Your doctor will discuss the different types of surgery with you to help you choose the best option for you.

Prevention of varicocele

You can’t prevent a varicocele from developing, but it's important to be testicle aware. Being testicle aware means checking your testicles every month, knowing what they look and feel like, and knowing what changes to look for.

Contact your GP if you notice any change in the shape or size of your scrotum or testicles.

Will surgery to treat a varicocele affect my ability to have sex?

Answer

No, surgery to treat a varicocele shouldn’t affect your ability to have sex.

Explanation

A varicocele is treated by blocking the affected veins around your testicles or by cutting and tying them. This is done through a small cut either in your groin, just above your penis, or into your scrotum.

There is no evidence to suggest the operation will affect your ability to have sex. However, a potential complication of surgery is damage to the large blood vessel (artery) that supplies your testicle. This can affect the blood supply to your testicle, which may affect your fertility. However, this complication is uncommon, affecting less than one in every 100 men who have the operation.

If you have any concerns about the operation, please ask your surgeon for advice.

Will surgery to treat a varicocele improve my fertility?

Answer

An operation to treat your varicocele can improve your fertility. Around half of all men who have surgery to treat a varicocele improve their chances of conceiving a child with their partner.

Explanation

A varicocele can affect the quality of your sperm and this affects your fertility making it more difficult for you to have children. Some men discover that they have a varicocele during tests to find out why their partner isn’t getting pregnant. Doctors think that a varicocele may make your scrotum warmer and that this increase in temperature may affect the quality of the sperm you produce.

After surgery to treat a varicocele seven in every 10 men find that the quality of their semen improves. Half of men who have the operation have better chances of conception. Because it takes about 72 days for your sperm to develop, you won’t see an improvement in your sperm count for about three to four months after your operation.

If you’re worried about your fertility or think it may be affected by a varicocele, see your GP.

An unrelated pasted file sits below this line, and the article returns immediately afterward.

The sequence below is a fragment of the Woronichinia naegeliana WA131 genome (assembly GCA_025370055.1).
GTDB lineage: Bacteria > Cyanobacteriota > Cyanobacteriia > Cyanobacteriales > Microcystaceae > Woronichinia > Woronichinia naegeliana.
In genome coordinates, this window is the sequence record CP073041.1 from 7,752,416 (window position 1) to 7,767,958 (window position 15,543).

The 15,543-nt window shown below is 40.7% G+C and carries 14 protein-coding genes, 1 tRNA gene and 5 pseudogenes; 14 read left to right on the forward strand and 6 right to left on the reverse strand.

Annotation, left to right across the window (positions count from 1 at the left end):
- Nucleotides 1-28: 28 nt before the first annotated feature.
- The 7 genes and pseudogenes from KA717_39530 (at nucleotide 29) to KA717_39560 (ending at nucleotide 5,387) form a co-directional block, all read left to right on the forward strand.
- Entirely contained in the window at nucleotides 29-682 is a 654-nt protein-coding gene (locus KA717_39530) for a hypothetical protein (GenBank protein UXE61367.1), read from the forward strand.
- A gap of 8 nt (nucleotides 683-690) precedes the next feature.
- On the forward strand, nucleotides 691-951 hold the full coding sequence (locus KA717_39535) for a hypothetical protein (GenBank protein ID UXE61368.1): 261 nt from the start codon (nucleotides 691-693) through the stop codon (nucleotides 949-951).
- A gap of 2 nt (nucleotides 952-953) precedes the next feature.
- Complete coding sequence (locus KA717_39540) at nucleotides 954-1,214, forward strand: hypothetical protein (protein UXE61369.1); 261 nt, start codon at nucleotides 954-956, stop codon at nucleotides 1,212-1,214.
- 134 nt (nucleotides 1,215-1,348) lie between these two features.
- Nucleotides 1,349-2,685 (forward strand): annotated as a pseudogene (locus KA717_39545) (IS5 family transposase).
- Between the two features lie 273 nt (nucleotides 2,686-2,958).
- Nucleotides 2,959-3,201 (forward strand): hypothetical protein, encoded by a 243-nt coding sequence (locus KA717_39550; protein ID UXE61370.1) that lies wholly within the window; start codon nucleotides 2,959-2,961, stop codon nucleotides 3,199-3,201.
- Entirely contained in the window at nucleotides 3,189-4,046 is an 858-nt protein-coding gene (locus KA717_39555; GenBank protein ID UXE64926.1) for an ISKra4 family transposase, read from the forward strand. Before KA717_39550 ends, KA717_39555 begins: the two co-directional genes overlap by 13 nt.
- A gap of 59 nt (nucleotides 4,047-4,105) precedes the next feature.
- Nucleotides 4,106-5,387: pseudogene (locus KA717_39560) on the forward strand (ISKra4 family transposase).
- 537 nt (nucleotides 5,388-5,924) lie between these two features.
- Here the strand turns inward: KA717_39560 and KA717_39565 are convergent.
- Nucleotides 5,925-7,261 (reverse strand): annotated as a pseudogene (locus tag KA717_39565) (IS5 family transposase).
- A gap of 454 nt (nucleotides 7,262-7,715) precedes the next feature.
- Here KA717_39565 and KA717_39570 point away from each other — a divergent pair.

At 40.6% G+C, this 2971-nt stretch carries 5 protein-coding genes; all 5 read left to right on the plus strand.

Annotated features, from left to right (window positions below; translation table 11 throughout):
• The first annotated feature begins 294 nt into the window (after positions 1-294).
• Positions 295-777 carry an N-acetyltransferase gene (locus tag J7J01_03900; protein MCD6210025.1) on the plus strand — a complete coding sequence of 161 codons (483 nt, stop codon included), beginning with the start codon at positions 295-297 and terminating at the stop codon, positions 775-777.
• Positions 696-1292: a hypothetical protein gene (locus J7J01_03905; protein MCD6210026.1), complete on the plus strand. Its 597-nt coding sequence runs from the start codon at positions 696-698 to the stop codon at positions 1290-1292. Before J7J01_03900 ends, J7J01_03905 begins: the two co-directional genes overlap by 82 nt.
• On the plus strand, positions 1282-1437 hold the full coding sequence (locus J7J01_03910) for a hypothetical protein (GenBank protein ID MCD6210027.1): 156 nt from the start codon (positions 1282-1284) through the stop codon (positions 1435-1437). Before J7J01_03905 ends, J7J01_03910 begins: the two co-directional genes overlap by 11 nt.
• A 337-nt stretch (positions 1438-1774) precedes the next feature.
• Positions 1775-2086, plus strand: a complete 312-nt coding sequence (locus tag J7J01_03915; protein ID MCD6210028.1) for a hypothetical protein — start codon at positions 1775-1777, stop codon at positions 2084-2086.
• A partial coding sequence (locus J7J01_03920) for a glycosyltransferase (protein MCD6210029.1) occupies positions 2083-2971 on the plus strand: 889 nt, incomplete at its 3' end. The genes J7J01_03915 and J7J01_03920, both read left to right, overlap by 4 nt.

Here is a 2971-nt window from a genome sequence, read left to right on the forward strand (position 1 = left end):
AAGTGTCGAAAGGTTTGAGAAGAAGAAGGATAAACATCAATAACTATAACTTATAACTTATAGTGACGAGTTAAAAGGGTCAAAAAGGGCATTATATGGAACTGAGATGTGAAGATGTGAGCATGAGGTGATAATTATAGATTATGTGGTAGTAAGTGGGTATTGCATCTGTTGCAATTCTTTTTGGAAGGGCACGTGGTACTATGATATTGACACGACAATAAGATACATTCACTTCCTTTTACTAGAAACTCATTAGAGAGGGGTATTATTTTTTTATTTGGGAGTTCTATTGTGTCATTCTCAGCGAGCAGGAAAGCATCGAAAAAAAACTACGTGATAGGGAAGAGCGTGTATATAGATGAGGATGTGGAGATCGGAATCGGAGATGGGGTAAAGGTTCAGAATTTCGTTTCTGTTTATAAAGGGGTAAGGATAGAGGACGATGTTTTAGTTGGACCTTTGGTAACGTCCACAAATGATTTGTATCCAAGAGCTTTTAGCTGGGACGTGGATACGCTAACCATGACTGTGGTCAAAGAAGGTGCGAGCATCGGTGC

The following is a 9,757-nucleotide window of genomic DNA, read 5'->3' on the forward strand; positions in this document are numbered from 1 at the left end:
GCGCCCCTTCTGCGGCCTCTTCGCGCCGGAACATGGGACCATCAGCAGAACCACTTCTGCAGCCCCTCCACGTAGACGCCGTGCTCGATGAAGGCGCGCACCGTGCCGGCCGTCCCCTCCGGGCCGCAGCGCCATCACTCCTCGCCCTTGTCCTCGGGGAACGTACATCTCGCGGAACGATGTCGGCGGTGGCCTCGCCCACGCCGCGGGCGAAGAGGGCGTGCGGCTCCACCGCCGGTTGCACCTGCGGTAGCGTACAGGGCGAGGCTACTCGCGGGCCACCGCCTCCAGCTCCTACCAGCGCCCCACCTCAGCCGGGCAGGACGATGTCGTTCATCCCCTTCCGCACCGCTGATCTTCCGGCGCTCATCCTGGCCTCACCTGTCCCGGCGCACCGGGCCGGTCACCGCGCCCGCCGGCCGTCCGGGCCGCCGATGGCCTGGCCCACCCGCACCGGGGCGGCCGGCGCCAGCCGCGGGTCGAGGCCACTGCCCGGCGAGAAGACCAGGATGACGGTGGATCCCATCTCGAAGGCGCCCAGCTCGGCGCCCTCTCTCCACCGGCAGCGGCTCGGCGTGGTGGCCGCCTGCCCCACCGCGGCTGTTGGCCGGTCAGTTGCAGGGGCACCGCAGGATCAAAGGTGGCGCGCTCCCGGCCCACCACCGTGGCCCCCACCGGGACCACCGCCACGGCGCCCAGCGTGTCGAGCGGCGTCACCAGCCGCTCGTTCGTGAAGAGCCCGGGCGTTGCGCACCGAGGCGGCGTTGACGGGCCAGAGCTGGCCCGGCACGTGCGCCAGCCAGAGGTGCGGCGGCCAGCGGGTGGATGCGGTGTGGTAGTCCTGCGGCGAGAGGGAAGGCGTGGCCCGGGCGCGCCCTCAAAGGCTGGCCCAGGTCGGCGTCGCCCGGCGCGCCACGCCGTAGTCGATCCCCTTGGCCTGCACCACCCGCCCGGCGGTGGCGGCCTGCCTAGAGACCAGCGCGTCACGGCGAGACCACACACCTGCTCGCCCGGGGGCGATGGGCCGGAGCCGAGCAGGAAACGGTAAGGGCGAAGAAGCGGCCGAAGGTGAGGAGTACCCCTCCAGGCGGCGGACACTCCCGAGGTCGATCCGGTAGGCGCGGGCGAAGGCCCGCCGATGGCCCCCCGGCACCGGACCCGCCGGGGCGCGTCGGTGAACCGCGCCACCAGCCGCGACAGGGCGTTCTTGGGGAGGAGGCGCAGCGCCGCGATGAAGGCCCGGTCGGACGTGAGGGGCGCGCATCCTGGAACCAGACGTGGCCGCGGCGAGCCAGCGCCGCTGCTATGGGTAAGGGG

What happens during varicocele embolisation treatment?

Answer

Embolisation is a technique to block the veins around your testicles. This stops blood flowing through them and reduces swelling and discomfort. It's usually done under local anaesthesia.

Explanation

Varicocele embolisation is a procedure to block the enlarged veins causing your varicocele, making them disappear.

Varicocele embolisation is usually done by a radiologist – a doctor who specialises in using imaging techniques to diagnose and treat medical conditions. The procedure takes about 30 minutes and is usually done under local anaesthesia. This completely blocks pain from your scrotum and you will stay awake during the procedure. You may also be given a sedative and painkillers during the procedure to make you comfortable.

The radiologist will insert a fine plastic tube (catheter) through a large vein in your groin into the affected veins in your scrotum. He or she will take X-rays during the procedure to make sure the catheter is in the right place. Your radiologist will inject a special fluid or pass small metal coils down the catheter into the affected veins. This blocks the veins. When the radiologist is sure that the treatment has worked, he or she will remove the catheter. One of the doctors or nurses will press down firmly for a few minutes on the cut where the catheter went in. This should stop any bleeding.

You may need to stay in hospital overnight. Alternatively, you may be able to have the procedure as a day case and go home the same day.

As with every procedure, there are some risks associated with surgery for a varicocele. These include bleeding, bruising, infection and damage to the vein, although this is uncommon. We have not included the chance of these happening as they are specific to you and differ for every person. Ask your surgeon to explain how these risks apply to you.